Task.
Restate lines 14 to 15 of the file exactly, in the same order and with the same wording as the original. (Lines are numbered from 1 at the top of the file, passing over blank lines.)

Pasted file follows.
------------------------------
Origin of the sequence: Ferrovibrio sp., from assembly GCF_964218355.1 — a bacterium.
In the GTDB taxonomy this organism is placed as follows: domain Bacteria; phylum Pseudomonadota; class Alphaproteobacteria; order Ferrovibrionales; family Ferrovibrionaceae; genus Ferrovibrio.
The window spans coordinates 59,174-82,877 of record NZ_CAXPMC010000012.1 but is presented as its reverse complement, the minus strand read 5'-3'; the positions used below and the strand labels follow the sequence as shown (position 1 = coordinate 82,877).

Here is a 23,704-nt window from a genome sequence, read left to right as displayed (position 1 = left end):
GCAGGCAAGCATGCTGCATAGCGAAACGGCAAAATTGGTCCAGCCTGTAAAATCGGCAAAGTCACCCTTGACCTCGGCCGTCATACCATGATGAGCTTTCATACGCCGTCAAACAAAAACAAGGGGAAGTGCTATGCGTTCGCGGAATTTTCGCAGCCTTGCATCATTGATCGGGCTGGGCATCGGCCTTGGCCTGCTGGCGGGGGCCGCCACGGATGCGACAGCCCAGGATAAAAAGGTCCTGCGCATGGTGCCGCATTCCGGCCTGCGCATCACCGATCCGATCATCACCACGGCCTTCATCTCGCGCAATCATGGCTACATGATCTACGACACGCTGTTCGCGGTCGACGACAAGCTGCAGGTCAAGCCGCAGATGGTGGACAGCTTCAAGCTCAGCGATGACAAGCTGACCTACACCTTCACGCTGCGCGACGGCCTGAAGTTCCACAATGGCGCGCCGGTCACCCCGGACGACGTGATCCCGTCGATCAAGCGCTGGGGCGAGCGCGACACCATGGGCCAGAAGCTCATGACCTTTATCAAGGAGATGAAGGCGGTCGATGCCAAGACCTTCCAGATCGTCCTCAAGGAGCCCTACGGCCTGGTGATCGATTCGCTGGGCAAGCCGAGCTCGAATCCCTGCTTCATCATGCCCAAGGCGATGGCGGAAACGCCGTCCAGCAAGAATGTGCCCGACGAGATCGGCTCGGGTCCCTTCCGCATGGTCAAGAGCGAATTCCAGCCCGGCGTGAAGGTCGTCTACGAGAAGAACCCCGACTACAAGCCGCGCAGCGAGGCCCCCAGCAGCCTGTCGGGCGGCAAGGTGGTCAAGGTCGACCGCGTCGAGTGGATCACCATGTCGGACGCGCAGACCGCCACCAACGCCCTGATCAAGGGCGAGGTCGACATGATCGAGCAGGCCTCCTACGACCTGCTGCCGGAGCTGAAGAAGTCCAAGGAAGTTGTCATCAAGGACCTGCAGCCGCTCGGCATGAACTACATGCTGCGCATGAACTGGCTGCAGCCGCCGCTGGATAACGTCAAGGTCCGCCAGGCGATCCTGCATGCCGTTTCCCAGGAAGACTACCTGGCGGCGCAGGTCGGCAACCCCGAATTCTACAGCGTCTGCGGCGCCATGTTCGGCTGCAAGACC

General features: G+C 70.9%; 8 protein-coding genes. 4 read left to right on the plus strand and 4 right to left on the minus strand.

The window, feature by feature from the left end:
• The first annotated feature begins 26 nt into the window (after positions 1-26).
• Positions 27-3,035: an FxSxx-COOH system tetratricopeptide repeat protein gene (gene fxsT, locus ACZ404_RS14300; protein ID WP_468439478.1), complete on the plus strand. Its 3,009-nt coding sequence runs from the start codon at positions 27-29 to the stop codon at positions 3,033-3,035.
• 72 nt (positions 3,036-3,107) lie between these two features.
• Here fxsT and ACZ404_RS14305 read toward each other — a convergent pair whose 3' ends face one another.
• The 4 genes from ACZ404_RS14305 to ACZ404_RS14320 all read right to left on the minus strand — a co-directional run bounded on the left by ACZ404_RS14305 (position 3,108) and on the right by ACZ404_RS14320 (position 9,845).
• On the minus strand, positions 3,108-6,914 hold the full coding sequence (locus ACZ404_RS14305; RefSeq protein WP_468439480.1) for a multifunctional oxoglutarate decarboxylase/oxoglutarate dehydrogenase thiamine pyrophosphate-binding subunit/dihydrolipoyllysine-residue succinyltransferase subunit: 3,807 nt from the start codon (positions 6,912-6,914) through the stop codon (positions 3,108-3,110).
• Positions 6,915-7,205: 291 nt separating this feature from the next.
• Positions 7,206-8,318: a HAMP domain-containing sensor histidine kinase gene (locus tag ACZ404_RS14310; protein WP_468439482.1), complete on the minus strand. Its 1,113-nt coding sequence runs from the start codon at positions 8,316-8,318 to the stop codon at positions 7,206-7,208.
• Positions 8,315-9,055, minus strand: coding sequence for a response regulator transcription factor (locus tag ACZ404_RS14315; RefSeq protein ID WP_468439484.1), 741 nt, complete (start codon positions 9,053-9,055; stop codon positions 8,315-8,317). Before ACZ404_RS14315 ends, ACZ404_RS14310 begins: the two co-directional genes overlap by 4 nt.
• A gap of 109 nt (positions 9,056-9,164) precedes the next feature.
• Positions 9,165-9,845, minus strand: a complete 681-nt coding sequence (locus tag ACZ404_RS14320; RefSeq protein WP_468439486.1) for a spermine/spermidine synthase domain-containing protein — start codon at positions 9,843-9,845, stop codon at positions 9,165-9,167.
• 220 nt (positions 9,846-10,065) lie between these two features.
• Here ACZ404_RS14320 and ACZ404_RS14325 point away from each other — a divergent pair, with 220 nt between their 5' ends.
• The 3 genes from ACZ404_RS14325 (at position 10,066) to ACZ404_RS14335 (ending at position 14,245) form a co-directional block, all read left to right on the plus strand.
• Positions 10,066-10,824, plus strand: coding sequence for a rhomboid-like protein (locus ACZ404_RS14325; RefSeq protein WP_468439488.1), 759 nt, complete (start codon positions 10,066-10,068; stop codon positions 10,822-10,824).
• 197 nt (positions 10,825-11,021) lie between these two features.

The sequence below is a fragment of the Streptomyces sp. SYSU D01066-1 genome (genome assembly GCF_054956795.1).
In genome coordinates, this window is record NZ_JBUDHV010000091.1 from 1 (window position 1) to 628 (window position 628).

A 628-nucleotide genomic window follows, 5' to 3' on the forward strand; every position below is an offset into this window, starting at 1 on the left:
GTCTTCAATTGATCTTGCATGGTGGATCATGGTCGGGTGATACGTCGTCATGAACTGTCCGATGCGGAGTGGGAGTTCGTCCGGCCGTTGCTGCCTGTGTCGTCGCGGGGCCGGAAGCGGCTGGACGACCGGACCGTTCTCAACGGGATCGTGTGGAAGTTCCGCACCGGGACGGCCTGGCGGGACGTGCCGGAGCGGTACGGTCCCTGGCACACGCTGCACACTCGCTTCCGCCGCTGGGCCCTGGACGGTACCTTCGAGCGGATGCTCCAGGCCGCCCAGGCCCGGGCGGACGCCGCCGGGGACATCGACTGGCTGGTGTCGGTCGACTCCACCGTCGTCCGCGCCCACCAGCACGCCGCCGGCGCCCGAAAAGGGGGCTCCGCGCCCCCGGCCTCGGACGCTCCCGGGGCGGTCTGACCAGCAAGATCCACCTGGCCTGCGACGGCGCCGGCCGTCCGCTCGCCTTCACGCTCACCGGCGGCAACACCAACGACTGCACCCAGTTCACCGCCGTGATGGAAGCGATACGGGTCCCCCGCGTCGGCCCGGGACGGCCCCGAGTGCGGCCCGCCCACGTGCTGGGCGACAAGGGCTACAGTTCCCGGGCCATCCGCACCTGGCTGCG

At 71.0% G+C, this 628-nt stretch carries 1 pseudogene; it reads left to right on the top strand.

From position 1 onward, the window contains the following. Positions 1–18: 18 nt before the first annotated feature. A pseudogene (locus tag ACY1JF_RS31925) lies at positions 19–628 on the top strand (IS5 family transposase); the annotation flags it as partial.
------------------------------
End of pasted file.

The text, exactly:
• Positions 6,915-7,205: 291 nt separating this feature from the next.
• Positions 7,206-8,318: a HAMP domain-containing sensor histidine kinase gene (locus tag ACZ404_RS14310; protein WP_468439482.1), complete on the minus strand. Its 1,113-nt coding sequence runs from the start codon at positions 8,316-8,318 to the stop codon at positions 7,206-7,208.